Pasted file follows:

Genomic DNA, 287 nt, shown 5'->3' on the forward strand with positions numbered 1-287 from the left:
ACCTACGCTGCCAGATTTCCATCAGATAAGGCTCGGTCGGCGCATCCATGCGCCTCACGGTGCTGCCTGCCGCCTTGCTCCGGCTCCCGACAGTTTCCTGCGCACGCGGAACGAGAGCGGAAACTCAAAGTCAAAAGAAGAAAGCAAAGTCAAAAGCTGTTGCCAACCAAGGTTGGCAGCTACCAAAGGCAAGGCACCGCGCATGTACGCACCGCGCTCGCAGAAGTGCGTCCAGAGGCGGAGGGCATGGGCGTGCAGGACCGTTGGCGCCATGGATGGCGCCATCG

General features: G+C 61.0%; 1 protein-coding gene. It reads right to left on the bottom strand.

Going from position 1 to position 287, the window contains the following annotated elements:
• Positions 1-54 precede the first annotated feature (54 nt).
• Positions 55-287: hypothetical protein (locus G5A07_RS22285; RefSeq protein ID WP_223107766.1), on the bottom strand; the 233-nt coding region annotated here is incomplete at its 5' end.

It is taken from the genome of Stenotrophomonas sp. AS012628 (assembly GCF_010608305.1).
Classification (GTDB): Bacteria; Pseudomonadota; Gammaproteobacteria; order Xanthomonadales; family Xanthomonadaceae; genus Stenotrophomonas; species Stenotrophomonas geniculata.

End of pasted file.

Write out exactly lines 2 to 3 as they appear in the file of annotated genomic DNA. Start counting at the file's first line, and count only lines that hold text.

ACCTACGCTGCCAGATTTCCATCAGATAAGGCTCGGTCGGCGCATCCATGCGCCTCACGGTGCTGCCTGCCGCCTTGCTCCGGCTCCCGACAGTTTCCTGCGCACGCGGAACGAGAGCGGAAACTCAAAGTCAAAAGAAGAAAGCAAAGTCAAAAGCTGTTGCCAACCAAGGTTGGCAGCTACCAAAGGCAAGGCACCGCGCATGTACGCACCGCGCTCGCAGAAGTGCGTCCAGAGGCGGAGGGCATGGGCGTGCAGGACCGTTGGCGCCATGGATGGCGCCATCG

General features: G+C 61.0%; 1 protein-coding gene. It reads right to left on the bottom strand.